Posted on July 04, 2016 in Press Releases


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Congressmen Asked to Withdraw from anti-Arab, anti-Muslim Conference

Arab American, Christian and Muslim Groups Join to Counter Bigotry

Washington, DC – Today, July 6, the Arab American Institute joined with the American-Arab Anti-Discrimination Committee, the Holy Land Christian Ecumenical Foundation, Catholics in Alliance for the Common Good and the Muslim Public Affairs Council in asking five members of Congress to withdraw from participating in a conference featuring well known anti-Arab and anti-Muslim speakers. “The Bridge: The Annual Conference on the Persecuted Church,” is being held in Washington, DC from July 7-9. It includes Frank Gaffney, Jr. who the Southern Poverty Law Center calls one of the most “notorious Islamophobes” and Retired General William Boykin who has previously compared the U.S. military campaigns in Iraq and Afghanistan to holy wars between Christians and Muslims.  

The letter states in part:

At a time when the public discourse in the United States has looked at Arab and Muslims across the world with acute suspicion, it is critically important that our public officials help combat hateful rhetoric and elevate leaders who speak to our highest ideals of mutual respect and understanding…. 

We are concerned that this conference may have the unfortunate consequence of legitimizing the anti-Arab and anti-Muslim messages and policies that are associated with its speakers and will in the end do more harm than good to the persecuted communities the conference organizers claim to be defending.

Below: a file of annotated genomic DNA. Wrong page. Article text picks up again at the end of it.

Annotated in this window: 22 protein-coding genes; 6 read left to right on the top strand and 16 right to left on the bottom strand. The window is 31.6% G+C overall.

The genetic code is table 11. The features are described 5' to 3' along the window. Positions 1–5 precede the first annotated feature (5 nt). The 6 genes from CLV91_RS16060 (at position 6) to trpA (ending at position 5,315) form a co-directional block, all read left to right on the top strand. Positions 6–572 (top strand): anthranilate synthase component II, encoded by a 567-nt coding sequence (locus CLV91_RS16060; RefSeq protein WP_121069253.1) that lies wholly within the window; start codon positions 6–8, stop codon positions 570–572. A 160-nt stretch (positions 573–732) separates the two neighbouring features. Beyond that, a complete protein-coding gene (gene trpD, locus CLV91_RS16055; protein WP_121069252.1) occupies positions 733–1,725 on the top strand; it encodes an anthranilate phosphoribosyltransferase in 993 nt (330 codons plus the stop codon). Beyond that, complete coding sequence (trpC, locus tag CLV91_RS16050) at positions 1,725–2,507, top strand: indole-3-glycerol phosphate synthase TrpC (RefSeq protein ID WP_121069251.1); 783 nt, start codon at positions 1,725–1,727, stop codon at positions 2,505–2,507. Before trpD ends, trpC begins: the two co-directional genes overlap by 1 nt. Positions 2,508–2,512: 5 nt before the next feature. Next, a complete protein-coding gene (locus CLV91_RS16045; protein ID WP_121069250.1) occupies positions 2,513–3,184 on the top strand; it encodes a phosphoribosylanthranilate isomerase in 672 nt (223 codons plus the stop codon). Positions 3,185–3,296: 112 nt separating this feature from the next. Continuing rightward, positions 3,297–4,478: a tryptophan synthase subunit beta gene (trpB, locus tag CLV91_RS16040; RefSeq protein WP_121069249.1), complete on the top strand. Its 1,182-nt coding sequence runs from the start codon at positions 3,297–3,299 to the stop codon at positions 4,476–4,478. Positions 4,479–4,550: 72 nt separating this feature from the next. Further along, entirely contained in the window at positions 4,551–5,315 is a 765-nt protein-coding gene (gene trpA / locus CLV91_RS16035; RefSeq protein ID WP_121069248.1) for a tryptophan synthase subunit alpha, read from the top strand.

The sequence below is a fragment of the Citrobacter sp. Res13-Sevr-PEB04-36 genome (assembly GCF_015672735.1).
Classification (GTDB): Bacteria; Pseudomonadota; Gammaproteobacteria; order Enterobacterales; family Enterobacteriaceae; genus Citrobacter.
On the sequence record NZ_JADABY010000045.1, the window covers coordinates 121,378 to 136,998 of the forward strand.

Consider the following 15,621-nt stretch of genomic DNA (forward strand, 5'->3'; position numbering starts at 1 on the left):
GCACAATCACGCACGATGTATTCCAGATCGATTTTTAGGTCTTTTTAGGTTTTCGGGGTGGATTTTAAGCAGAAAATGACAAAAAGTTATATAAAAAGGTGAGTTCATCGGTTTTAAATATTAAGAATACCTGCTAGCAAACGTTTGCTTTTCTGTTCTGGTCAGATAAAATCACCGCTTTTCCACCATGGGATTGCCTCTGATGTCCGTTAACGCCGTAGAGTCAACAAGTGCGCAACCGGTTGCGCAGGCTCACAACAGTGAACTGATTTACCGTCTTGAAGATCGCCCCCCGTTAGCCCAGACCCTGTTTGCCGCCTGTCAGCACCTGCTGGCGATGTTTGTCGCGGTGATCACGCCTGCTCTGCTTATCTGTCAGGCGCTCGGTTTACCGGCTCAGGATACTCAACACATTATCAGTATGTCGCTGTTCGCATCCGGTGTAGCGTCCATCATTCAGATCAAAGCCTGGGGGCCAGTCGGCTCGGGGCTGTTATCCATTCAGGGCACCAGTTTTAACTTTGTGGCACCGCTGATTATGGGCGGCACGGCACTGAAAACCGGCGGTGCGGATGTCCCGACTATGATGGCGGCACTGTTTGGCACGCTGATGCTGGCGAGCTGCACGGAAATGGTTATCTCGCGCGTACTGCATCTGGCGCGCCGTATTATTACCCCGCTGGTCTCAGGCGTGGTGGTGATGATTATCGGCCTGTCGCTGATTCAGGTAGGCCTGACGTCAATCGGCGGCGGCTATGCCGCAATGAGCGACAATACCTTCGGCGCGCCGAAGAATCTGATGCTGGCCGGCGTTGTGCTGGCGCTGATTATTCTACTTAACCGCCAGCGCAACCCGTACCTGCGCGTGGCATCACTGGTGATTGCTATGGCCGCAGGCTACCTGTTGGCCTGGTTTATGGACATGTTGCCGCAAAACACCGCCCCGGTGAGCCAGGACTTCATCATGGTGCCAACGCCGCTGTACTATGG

Full text of the letter is available here: 

Members currently scheduled to speak at “The Bridge” conference include, Trent Franks (AZ-8), Randy Hultgren (IL-14), Robert Pittenger (NC-9), Joe Pitts (PA-16) and Chris Smith (NJ-4). 

“I care deeply about the rights of vulnerable faith communities in the Middle East. I am concerned about this conference because denigrating Islam is not the way to protect Christians and other minority religious groups. Hate speech is never the answer. It is a disgrace that members of Congress have lent their names to this shameful gathering,” said AAI President, James Zogby.

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Founded in 1985, the Arab American Institute (AAI) is a nonprofit organization committed to the civic and political empowerment of Americans of Arab descent.  AAI provides policy, research and public affairs services to support a broad range of community activities. For more information please visit


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